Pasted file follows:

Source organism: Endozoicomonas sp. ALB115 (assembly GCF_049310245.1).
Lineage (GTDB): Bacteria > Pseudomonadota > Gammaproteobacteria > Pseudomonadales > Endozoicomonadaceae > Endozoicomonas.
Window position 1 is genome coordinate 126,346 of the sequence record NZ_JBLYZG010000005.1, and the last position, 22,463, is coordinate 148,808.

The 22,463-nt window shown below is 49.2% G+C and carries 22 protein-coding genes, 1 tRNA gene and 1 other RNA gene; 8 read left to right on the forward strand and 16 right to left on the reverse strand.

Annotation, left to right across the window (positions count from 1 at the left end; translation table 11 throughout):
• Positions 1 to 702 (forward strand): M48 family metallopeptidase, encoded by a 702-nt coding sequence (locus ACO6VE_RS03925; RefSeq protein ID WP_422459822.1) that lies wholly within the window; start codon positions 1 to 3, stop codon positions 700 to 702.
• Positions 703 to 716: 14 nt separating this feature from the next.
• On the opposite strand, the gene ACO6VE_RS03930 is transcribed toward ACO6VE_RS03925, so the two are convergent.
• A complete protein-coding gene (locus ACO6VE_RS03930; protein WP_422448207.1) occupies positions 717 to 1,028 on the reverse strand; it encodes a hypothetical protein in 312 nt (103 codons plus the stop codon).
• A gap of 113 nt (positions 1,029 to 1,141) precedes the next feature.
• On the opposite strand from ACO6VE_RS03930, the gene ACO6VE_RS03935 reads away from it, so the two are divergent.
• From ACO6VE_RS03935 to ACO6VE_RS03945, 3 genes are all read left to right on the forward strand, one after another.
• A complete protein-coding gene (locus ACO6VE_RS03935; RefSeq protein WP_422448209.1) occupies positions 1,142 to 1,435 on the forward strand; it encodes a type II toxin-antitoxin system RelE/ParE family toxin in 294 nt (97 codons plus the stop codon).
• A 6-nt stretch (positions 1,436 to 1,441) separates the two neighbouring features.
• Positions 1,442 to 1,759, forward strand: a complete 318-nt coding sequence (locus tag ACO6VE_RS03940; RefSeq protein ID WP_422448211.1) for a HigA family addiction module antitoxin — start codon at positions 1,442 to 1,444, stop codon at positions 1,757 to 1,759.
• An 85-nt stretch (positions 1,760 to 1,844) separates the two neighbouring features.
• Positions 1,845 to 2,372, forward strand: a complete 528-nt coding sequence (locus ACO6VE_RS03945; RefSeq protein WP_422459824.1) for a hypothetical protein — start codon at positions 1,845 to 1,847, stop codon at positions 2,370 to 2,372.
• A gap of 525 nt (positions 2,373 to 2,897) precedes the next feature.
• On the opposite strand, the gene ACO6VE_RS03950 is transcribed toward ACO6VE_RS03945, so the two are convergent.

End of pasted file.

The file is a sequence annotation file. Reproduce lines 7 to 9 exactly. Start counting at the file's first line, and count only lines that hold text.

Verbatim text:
• Positions 703 to 716: 14 nt separating this feature from the next.
• On the opposite strand, the gene ACO6VE_RS03930 is transcribed toward ACO6VE_RS03925, so the two are convergent.
• A complete protein-coding gene (locus ACO6VE_RS03930; protein WP_422448207.1) occupies positions 717 to 1,028 on the reverse strand; it encodes a hypothetical protein in 312 nt (103 codons plus the stop codon).